Clashes outside Ukraine parliament

Police and protesters clashed near Ukraine's parliament, where a crucial session is expected.

    Opposition elements in parliament are expected to push for a return to the 2004 constitution [Reuters]
    Opposition elements in parliament are expected to push for a return to the 2004 constitution [Reuters]

    Police have fired rubber bullets at stone-throwing protesters in clashes near Ukraine's parliament, where a crucial session on constitutional reform is expected.

    Protesters tried to get closer to the heavily fortified parliament building on Tuesday, leading police to retaliate with smoke bombs and rubber bullets.

    About 20,000 protesters marched from Kiev's Independence Square to parliament to demand a vote on reforms to strip President Viktor Yanukovich of key powers, according to AFP news agency.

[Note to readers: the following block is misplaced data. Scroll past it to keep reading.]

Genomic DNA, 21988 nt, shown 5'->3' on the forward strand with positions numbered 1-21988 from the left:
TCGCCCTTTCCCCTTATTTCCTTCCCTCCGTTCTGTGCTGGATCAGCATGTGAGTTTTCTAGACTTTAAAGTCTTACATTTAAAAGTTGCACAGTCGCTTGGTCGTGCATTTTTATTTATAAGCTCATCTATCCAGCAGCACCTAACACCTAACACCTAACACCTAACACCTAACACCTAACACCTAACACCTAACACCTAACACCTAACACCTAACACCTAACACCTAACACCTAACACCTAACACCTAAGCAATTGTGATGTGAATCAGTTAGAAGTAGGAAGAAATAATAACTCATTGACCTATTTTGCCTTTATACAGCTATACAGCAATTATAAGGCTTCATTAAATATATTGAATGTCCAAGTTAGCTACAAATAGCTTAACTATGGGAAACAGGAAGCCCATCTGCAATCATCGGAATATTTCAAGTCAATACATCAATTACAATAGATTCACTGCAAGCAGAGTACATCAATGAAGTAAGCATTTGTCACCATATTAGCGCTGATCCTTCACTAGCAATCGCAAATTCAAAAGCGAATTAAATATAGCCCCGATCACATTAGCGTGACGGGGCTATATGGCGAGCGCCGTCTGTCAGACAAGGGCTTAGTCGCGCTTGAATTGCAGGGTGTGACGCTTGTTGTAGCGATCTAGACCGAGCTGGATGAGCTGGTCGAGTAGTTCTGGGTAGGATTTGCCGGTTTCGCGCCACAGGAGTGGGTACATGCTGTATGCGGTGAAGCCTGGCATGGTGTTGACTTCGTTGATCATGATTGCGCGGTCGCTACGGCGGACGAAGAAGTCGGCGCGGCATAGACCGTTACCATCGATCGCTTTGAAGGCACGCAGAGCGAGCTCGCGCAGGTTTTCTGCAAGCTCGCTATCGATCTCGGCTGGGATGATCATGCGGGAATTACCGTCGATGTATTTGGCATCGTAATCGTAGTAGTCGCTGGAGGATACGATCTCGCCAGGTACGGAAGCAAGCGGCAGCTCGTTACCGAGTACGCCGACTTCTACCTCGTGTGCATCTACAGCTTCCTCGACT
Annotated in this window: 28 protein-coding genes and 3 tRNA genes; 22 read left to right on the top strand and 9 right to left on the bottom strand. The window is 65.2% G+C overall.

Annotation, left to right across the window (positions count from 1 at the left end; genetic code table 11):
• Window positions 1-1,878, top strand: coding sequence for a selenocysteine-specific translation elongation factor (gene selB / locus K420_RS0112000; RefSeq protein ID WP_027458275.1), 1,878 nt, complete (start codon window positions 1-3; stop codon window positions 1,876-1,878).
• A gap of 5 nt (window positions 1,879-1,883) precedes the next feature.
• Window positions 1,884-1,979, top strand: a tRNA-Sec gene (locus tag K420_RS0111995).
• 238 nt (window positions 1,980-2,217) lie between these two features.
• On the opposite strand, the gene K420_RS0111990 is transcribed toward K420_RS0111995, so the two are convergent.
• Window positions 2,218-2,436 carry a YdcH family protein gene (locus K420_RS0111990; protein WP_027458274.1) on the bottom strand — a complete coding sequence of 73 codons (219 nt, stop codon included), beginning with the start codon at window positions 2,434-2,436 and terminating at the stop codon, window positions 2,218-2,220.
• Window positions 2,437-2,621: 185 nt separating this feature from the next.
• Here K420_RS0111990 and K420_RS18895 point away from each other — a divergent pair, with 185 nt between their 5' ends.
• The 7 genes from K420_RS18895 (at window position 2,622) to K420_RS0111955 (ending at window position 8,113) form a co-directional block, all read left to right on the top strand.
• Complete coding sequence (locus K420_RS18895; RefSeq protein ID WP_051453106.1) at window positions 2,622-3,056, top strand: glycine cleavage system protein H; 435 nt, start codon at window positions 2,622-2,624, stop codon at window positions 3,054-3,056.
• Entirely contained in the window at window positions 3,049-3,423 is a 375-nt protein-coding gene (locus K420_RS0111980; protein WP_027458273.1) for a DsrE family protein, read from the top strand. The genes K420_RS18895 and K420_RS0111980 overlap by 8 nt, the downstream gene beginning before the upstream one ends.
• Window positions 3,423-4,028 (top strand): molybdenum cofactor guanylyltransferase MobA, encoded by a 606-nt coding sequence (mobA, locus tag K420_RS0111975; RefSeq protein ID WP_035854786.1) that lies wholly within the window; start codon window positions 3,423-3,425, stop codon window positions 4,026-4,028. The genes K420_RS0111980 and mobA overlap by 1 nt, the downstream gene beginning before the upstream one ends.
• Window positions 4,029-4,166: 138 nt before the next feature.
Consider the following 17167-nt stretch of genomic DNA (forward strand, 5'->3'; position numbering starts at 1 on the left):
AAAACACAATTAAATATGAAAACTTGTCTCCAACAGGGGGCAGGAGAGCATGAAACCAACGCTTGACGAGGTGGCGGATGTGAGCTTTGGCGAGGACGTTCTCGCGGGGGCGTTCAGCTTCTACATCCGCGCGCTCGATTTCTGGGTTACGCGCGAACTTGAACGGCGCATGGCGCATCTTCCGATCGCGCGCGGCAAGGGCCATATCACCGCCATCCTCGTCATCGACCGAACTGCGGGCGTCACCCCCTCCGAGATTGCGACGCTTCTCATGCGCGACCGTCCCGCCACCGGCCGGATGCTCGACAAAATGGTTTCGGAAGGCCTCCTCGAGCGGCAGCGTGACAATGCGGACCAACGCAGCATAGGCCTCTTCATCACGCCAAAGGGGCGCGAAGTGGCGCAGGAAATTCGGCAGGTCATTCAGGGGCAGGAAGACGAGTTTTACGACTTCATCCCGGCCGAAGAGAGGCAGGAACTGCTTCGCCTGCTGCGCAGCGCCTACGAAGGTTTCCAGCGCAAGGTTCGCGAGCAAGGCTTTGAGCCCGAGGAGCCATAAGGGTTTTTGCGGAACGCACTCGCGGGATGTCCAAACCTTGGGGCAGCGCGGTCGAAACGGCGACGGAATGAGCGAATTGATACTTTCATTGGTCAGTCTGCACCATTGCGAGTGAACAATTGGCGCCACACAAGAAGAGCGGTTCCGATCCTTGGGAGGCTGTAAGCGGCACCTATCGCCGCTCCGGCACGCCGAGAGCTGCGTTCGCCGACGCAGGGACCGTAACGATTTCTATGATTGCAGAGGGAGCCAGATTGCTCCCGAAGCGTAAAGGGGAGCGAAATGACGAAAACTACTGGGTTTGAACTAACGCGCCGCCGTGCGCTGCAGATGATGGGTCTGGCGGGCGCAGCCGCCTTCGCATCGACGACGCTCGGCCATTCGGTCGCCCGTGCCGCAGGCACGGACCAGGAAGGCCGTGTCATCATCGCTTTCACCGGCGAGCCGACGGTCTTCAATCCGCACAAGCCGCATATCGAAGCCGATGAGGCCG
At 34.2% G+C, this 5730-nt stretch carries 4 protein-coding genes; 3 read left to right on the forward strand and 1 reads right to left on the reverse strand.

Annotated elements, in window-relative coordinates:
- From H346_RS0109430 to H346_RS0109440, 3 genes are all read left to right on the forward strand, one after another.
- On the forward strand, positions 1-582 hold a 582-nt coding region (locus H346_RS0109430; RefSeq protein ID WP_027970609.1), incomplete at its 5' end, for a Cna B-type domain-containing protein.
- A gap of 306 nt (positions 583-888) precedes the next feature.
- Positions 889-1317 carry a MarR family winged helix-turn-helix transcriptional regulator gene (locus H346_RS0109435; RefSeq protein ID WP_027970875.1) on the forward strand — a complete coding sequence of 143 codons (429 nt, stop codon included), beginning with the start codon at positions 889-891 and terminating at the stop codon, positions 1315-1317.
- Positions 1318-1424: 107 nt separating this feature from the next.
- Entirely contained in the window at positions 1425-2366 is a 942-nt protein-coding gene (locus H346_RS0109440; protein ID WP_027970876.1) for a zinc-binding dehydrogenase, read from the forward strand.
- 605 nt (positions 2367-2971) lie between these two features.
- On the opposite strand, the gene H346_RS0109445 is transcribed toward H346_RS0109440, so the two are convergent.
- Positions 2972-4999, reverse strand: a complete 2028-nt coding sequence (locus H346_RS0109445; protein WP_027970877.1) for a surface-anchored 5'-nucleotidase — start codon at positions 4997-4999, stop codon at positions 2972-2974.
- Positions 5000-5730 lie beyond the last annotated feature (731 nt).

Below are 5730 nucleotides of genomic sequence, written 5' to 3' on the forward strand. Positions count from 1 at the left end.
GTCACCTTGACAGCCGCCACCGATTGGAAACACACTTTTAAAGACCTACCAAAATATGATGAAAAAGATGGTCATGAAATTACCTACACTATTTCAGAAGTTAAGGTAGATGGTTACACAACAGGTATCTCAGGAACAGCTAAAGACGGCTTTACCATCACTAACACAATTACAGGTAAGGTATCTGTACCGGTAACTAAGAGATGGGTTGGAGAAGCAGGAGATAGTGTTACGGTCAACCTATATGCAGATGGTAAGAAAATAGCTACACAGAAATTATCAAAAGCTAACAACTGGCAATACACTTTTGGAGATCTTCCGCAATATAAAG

The protests were planned as Yanukovich looked likely to present his candidate for prime minister to parliament - a choice that will show whether he is ready to make more concessions to the opposition after 12 weeks of violent confrontation. 

    Tensions remain

    Tension remains high in Ukraine, despite the general prosecutor Viktor Pshonka's announcement on Sunday that criminal charges against activists would be dropped as part of an amnesty deal aimed at reducing friction between the government and its opponents.

    The prosecutor's announcement came after protesters agreed to their part of the deal, which was to vacate government occupied buildings and allow traffic to access areas leading to state buildings in Kiev.

    Unrest broke out last year when Yanukovich spurned a free trade agreement with the European Union and opted for a $15bn package of Russian credits and cheaper gas to prop up Ukraine's ailing economy in November. 

    The revolt escalated into national protests at perceived corruption in the Yanukovich administration, and has triggered a geopolitical tussle between East and West.

    As Russia beckons with the aid package, the US and its allies have urged Yanukovich to return towards an IMF-backed deal with Europe.

    SOURCE: Agencies


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